Marc Antony's Use Of Rhetorical Strategies In Julius Caesar

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The Tragedy of Julius Caesar by William Shakespeare gives a creative and artful interpretation of the political affairs surrounding the assassination of the famed Roman leader Julius Caesar. While many historic accounts surrounding this story vary in opinion as to Brutus’s true motives to lead the conspiracy, this particular play views Brutus as a tragic hero who did what he saw fit for the greater good of Rome. After Caesar is killed, both Brutus and Marc Antony, Caesar’s right hand man, give speeches about Caesar’s legacy and the purpose of his assassination. Brutus says that their cause was just, while Marc Antony tries to stir the Romans’ anger against the conspirators. Marc Antony’s speech was much more effective in spreading the notion …show more content…
Significantly, Marc Antony and Brutus make use of the rhetorical strategy pathos, which appeals to the audience’s emotion and seeks to evoke emotional response, in order to gain support. Brutus asks, “Who here is so base that would be a bondsman?... / Who is here so rude that would not be a Roman? If / any, speak for him have I offended. Who here is so / vile that will not love his country” (JC. 3.2.)? Significantly, Brutus means that whoever disagrees with him or is angry about the assassination is not a true Roman citizen. He asks if those in opposition are the same as those who would rather be slaves, or who hate the republic of Rome. This incites fear into the Romans, who do not want to be seen as traitors to their country and in turn agree with Brutus. Marc Antony takes a different approach to his strategy in order to make the people obsessed with hearing Caesar’s will. Marc Antony orates, “Let but the commons hear this testament-- / Which, pardon me, I do not mean to read-- / And they would go and kiss dead Caesar’s wounds / And dip their napkins in his sacred blood…” (JC. 3.2.). To emphasize, Marc Antony implies that Caesar is so generous in his will, that the people would mourn so greatly at his passing and seek justice for his murder. In response, the Romans beg to hear the will of Caesar, which reveals that he has left all his private property to …show more content…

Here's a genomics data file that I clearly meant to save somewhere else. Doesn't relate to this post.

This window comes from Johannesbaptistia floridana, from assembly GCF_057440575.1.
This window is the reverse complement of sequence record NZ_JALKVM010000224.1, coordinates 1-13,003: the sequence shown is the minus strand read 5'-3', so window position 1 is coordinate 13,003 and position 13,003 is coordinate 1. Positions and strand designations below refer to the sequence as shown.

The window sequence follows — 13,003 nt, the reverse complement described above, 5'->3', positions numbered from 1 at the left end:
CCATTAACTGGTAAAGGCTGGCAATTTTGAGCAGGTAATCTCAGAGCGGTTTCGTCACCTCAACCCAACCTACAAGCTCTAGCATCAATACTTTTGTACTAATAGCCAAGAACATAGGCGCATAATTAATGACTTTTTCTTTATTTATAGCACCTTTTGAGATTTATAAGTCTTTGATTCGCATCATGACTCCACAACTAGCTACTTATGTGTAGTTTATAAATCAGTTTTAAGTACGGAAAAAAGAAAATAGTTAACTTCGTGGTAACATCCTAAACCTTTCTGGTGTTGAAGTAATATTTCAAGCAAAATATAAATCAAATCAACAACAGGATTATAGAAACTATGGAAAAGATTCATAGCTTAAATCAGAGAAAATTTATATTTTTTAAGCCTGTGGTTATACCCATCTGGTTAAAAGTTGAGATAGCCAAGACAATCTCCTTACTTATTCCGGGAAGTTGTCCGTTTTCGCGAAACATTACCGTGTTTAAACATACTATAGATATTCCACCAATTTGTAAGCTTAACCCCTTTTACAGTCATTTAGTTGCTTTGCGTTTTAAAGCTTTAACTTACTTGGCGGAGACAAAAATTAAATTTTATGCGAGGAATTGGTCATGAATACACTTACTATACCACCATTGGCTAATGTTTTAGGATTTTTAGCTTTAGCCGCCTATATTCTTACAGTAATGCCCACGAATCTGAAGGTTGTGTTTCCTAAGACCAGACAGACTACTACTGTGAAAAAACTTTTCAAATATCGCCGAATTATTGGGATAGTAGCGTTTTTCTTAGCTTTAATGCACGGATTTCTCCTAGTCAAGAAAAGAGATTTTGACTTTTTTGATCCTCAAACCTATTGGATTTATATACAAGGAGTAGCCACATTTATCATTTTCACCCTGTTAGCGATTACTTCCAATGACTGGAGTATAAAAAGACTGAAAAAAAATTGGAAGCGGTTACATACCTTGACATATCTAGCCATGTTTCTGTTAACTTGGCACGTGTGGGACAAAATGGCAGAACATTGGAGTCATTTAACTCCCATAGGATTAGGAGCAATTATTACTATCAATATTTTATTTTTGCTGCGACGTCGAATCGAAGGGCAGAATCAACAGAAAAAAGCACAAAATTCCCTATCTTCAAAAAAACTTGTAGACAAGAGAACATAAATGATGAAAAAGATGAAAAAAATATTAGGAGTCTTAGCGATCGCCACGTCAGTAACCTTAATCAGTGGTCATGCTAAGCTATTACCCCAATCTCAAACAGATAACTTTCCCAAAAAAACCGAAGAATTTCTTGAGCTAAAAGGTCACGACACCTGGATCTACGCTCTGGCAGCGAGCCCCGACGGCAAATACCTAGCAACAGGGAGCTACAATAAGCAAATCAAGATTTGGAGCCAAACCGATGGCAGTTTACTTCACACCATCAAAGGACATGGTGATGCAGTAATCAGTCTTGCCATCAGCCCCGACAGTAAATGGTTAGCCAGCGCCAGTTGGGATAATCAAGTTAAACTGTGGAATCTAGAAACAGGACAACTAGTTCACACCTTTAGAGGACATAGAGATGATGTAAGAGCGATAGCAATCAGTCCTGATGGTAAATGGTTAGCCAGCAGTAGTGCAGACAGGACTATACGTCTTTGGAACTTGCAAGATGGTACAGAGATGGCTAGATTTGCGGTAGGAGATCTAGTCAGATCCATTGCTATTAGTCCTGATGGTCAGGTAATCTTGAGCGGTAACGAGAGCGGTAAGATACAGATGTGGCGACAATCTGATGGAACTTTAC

Importantly, both Marc Antony and Brutus make use of the rhetorical strategy logos, which appeals to the reason of the audience and speaks to evoke a rational response. Brutus asks, “Had you rather Caesar were living and / die all slaves, than that Caesar were dead, to live / all free men” (JC. 3.2.)? In other words, Brutus is asking whether the people would rather have Caesar as tyrant over them or Caesar dead while remaining free. Logically, the people would agree that from Brutus’s standpoint, is is better that Caesar is dead. However, Marc Antony again counters Brutus’s claims of Caesar’s ambitious and recounts, “I thrice presented him a kingly crown, / Which he did thrice refuse: was this ambitious? / Yet Brutus says he was ambitious…” (JC. 3.2.). Significantly, the people now believe that logically, Caesar was not as ambitious as Brutus claims, seeing as he refused all the power of Rome three times. By now, most people in the crowd have made up their minds and are convinced that Caesar was simply a victim of a cruel conspiracy. Marc Antony’s strategy was more effective because his logical strategy was more specific than Brutus’s and recalled an event that every Roman remembers. With this in mind, it is no wonder that the Roman people turned against the conspirators and sought justice for the assassination of Julius

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